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07/ 23/ 03 Updated Simpson's Paradox and Cornfield's Conditions ASA-JSM 1999

Milo Schield, Augsburg College
Dept. of Business & MIS. 2211 Riverside Drive. Minneapolis, MN 55454

In another example, it was found that whites were more
Simpson's Paradox occurs when an observed associa-
likely to be sentenced to death for murder than blacks.
tion is spurious – reversed after taking into account a
But after taking into account the confounding factor of
confounding factor. At best, Simpson's Paradox is used
the race of the victim, it was found that blacks were
to argue that association is not causation. At worst,
more likely to be sentenced to death than whites. A
Simpson's Paradox is used to argue that induction is
death sentence was more likely if the victim was white.
impossible in observational studies (that all arguments
Since blacks were more likely to kill blacks, they were
from association to causation are equally suspect) since
less likely to be sentenced to death. But whether the
any association could possibly be reversed by some yet
victim was white or black, a death sentence was more
unknown confounding factor. This paper reviews Corn-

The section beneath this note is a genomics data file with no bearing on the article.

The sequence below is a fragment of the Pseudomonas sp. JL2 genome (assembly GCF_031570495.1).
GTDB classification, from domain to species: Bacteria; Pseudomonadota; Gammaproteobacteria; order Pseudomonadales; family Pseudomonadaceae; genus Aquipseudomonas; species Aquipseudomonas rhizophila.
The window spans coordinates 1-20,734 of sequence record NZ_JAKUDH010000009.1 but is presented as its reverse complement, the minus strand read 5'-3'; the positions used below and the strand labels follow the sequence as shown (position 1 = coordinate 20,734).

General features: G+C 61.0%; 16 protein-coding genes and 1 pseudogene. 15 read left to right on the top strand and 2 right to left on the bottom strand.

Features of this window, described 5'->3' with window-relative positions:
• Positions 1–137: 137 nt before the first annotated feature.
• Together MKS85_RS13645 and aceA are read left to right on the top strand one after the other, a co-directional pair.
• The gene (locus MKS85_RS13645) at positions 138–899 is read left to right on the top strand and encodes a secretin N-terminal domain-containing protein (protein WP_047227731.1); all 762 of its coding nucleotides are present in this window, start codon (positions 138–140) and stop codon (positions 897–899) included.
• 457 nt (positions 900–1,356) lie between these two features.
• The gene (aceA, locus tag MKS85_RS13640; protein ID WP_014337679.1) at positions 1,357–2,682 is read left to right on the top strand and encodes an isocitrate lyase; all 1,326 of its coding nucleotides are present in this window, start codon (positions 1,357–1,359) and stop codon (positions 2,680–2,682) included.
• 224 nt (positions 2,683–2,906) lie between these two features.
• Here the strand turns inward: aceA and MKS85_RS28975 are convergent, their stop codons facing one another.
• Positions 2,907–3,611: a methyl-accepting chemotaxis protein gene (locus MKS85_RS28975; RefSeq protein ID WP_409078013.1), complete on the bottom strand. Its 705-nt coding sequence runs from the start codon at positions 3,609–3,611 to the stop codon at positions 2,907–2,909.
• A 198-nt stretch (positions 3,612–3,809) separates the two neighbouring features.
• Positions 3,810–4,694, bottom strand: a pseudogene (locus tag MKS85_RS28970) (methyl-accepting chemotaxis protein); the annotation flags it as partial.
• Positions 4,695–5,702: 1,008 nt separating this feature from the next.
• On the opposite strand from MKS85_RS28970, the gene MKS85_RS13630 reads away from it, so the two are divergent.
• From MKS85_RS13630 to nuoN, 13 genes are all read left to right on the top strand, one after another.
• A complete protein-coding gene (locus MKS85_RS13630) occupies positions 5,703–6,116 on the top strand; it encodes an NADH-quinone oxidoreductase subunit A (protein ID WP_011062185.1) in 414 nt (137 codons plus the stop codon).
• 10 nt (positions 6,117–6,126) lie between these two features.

likely for blacks than for whites. (Agresti 1984)
field's conditions – the necessary conditions for Simp-
son's Paradox – and argues that a simple-difference
form of these conditions can be used to establish a 3. IS SIMPSON'S PARADOX IMPORTANT?
Simpson's Paradox is vitally important for several rea-
minimum effect size for any potential confounder.
sons. (1) It clearly demonstrates that correlation is not
Cornfield's minimum effect size is asserted to be a key
element in statistical literacy. In order to teach this always causation. If the direction of an association can
be reversed, any assertion about direct causation is
important concept, a graphical technique was developed
clearly disputable. (2) It demonstrates that associations
to illustrate percentage-point difference comparisons.
Some preliminary results of teaching these ideas in an are sometimes conditional. Students often think of nu-
merical associations as immutable —as unconditional.
introductory statistics course are presented.
By studying Simpson's Paradox students overcome this
Keywords: Statistical Literacy, Teaching; Epistemo l- mistaken perception. (3) It introduces the minimum
effect size necessary for a confounder to explain a spu-
ogy; Philosophy of science; Observational studies.
rious association. The measurement of the minimum
effect size is the point of this paper and is developed in
a later section.
Statistical literacy studies the use of statistics and sta-